Within her acceptance speech, Sophie highlighted the benefits and importance of life-long learning. She commented that people take in information in a variety of ways and that learning from your experience, practice and mistakes is essential in developing an informed and creative approach. 

Honorary Fellowship of the SLL is awarded in recognition of a significant contribution, not only to the services of the Society but to the wider industry as well. This year, Honorary Fellowship was awarded to Professor Russell Foster and to David Holmes. 

Professor Peter Raynham was invited to deliver Russell’s citation in which he outlined his pivotal role in discovering non-rod, non-cone, intrinsically photosensitive retinal ganglion cells (ipRGCs). In accepting the award, Russell thanked the Society. He highlighted that following the discovery of ipRGCs, the SLL was quick to embrace and support the ongoing research. Echoing his presentation delivered for the SLL Applying Human Health Symposium in November, Russell commented that there are still many unanswered questions relating to the role of ipRGCs in capturing light; understanding the quantity and duration of light exposure required; how the classical photo receptors (rods and cones) interact with them; how many types of ipRGC there actually are; and how they might regulate different non image forming responses to light.

The second Honorary Fellowship was awarded to David Holmes EurIng CEng MCIBSE FSLL. David’s citation was delivered by SLL Secretary, Brendan Keely within which he referenced David’s belief in responsibility and accountability, leading by example and judging by results. David was awarded the SLL Lighting Award in 2017. He has sat on SLL Council and the Technical and Publications committee, contributing to and leading the authorship of a number of SLL Lighting Guides.

In accepting his Honorary Fellowship, David thanked the Society and described some of the changes within the industry and lighting technology that he has seen throughout his career in lighting. David also shared his desire to continue to contribute to the production of SLL guidance, offering support to his peers on the SLL Technical and Publications Committee.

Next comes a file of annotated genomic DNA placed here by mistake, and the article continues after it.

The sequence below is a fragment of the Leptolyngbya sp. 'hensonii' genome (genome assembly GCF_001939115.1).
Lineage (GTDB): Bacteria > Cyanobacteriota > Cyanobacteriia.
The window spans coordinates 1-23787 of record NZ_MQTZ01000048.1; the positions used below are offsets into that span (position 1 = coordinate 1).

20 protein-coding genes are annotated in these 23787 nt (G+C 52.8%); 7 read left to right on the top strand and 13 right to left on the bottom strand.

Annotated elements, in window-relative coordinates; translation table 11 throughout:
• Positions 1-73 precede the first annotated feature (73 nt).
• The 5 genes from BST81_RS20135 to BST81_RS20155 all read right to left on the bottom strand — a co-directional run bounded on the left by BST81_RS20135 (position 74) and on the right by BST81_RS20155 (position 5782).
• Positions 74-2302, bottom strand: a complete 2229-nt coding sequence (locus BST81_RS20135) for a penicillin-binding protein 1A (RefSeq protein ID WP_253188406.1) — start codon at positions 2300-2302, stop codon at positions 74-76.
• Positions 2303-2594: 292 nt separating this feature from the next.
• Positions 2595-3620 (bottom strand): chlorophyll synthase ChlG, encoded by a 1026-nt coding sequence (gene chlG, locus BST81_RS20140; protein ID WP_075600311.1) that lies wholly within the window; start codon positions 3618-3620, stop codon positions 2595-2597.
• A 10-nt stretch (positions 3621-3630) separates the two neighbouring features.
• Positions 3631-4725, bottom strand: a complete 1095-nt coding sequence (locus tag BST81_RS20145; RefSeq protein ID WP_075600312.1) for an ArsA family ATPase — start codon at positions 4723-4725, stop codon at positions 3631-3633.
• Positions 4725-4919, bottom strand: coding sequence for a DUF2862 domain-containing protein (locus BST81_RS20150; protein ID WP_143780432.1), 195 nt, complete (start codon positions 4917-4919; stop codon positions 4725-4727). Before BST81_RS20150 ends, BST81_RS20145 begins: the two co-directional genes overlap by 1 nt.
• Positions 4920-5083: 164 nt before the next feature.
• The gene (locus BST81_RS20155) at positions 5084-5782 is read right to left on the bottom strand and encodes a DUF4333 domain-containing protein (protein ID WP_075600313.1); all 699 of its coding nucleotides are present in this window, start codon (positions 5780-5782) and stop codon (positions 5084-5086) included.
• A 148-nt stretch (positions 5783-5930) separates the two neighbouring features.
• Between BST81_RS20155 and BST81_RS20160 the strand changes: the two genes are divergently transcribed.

The final award was the SLL President’s Award, first awarded to Joe Lynes in 2009, recognising a significant and lifetime contribution to lighting. The 2019 President’s Medal was awarded to Henrik Clausen. Past SLL President, Jim Shove was invited to deliver Henrik’s citation.

Jim referenced Henrik’s career in lighting to date, including his time as Managing Director of Fagerhult Lighting in Denmark and his time as a board member of the Danish Illuminating Society. Henrik has dedicated much of his career to lighting education, founding the Fagerhult Lighting Academy in 2005. He is head of Fagerhult research, leading and expanding on studies relating to light and human health.

In 2015, Henrik was appointed Associate Professor of Lighting Design at Aalborg University, Denmark. He has also published two books, All you need to know about Lighting and Light and Communication. Henrik regularly contributes to conferences and events, as well as delivering guest lectures at universities internationally. 

Henrik was very touched to receive the SLL President’s Medal, which is surprisingly the first medal that he has received in his illustrious career. In accepting the award, Henrik gave thanks to the SLL and its membership. His main area of interest now is to keep up with the scientific community on applied lighting research and deliver this back to the lighting community in an accessible, easy, and entertaining way. 

You can view a full recording of the SLL Awards 2020 online.

If you have any questions or if you would like more information about the Society of Light and Lighting and becoming a member, please contact sll@cibse.org